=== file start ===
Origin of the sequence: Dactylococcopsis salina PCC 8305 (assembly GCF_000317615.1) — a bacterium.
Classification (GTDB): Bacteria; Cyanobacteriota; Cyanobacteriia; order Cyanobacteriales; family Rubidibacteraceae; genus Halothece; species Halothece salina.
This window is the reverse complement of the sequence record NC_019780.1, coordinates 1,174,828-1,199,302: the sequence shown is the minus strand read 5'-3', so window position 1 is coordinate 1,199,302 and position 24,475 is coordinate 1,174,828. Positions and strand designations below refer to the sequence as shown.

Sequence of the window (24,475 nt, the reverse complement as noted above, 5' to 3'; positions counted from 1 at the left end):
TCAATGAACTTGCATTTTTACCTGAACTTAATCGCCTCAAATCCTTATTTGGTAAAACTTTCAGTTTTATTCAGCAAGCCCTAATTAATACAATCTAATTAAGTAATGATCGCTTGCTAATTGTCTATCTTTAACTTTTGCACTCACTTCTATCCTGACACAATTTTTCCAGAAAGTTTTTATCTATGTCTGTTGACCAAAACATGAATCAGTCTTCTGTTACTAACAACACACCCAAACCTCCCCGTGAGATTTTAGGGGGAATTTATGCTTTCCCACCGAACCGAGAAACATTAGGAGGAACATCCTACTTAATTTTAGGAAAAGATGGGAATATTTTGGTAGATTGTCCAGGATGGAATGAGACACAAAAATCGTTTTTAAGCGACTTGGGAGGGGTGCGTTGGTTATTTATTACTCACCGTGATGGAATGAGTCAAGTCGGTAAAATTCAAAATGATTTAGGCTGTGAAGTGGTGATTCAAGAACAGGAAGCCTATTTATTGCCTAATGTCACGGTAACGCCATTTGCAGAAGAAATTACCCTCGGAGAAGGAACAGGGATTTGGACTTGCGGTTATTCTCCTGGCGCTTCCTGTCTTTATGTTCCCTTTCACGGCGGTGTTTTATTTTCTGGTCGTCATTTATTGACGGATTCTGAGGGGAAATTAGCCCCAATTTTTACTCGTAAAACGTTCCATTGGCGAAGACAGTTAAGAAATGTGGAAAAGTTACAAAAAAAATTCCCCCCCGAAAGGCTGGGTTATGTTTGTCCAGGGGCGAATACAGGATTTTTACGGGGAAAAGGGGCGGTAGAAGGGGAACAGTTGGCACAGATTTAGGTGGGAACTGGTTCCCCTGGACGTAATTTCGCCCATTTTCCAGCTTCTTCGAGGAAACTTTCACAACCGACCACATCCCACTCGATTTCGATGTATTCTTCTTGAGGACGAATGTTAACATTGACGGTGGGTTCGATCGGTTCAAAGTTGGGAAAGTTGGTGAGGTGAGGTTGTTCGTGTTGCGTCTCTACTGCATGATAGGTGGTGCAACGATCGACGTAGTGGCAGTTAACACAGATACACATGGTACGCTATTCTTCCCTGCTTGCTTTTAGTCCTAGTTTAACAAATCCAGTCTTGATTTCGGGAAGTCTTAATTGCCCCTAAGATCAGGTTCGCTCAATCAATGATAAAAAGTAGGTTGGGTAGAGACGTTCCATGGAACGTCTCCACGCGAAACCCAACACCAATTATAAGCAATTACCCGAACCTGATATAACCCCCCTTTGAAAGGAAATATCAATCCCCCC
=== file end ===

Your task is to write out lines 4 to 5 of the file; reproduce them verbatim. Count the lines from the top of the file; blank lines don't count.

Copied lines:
Sequence of the window (24,475 nt, the reverse complement as noted above, 5' to 3'; positions counted from 1 at the left end):
TCAATGAACTTGCATTTTTACCTGAACTTAATCGCCTCAAATCCTTATTTGGTAAAACTTTCAGTTTTATTCAGCAAGCCCTAATTAATACAATCTAATTAAGTAATGATCGCTTGCTAATTGTCTATCTTTAACTTTTGCACTCACTTCTATCCTGACACAATTTTTCCAGAAAGTTTTTATCTATGTCTGTTGACCAAAACATGAATCAGTCTTCTGTTACTAACAACACACCCAAACCTCCCCGTGAGATTTTAGGGGGAATTTATGCTTTCCCACCGAACCGAGAAACATTAGGAGGAACATCCTACTTAATTTTAGGAAAAGATGGGAATATTTTGGTAGATTGTCCAGGATGGAATGAGACACAAAAATCGTTTTTAAGCGACTTGGGAGGGGTGCGTTGGTTATTTATTACTCACCGTGATGGAATGAGTCAAGTCGGTAAAATTCAAAATGATTTAGGCTGTGAAGTGGTGATTCAAGAACAGGAAGCCTATTTATTGCCTAATGTCACGGTAACGCCATTTGCAGAAGAAATTACCCTCGGAGAAGGAACAGGGATTTGGACTTGCGGTTATTCTCCTGGCGCTTCCTGTCTTTATGTTCCCTTTCACGGCGGTGTTTTATTTTCTGGTCGTCATTTATTGACGGATTCTGAGGGGAAATTAGCCCCAATTTTTACTCGTAAAACGTTCCATTGGCGAAGACAGTTAAGAAATGTGGAAAAGTTACAAAAAAAATTCCCCCCCGAAAGGCTGGGTTATGTTTGTCCAGGGGCGAATACAGGATTTTTACGGGGAAAAGGGGCGGTAGAAGGGGAACAGTTGGCACAGATTTAGGTGGGAACTGGTTCCCCTGGACGTAATTTCGCCCATTTTCCAGCTTCTTCGAGGAAACTTTCACAACCGACCACATCCCACTCGATTTCGATGTATTCTTCTTGAGGACGAATGTTAACATTGACGGTGGGTTCGATCGGTTCAAAGTTGGGAAAGTTGGTGAGGTGAGGTTGTTCGTGTTGCGTCTCTACTGCATGATAGGTGGTGCAACGATCGACGTAGTGGCAGTTAACACAGATACACATGGTACGCTATTCTTCCCTGCTTGCTTTTAGTCCTAGTTTAACAAATCCAGTCTTGATTTCGGGAAGTCTTAATTGCCCCTAAGATCAGGTTCGCTCAATCAATGATAAAAAGTAGGTTGGGTAGAGACGTTCCATGGAACGTCTCCACGCGAAACCCAACACCAATTATAAGCAATTACCCGAACCTGATATAACCCCCCTTTGAAAGGAAATATCAATCCCCCC